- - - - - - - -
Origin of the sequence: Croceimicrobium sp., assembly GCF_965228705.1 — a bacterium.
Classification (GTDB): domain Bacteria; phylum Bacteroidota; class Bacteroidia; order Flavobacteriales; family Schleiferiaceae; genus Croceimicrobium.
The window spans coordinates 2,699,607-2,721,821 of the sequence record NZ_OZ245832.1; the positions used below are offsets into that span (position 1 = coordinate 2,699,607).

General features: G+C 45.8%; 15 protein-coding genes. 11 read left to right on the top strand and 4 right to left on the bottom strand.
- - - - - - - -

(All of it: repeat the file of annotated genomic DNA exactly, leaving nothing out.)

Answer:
Origin of the sequence: Croceimicrobium sp., assembly GCF_965228705.1 — a bacterium.
Classification (GTDB): domain Bacteria; phylum Bacteroidota; class Bacteroidia; order Flavobacteriales; family Schleiferiaceae; genus Croceimicrobium.
The window spans coordinates 2,699,607-2,721,821 of the sequence record NZ_OZ245832.1; the positions used below are offsets into that span (position 1 = coordinate 2,699,607).

General features: G+C 45.8%; 15 protein-coding genes. 11 read left to right on the top strand and 4 right to left on the bottom strand.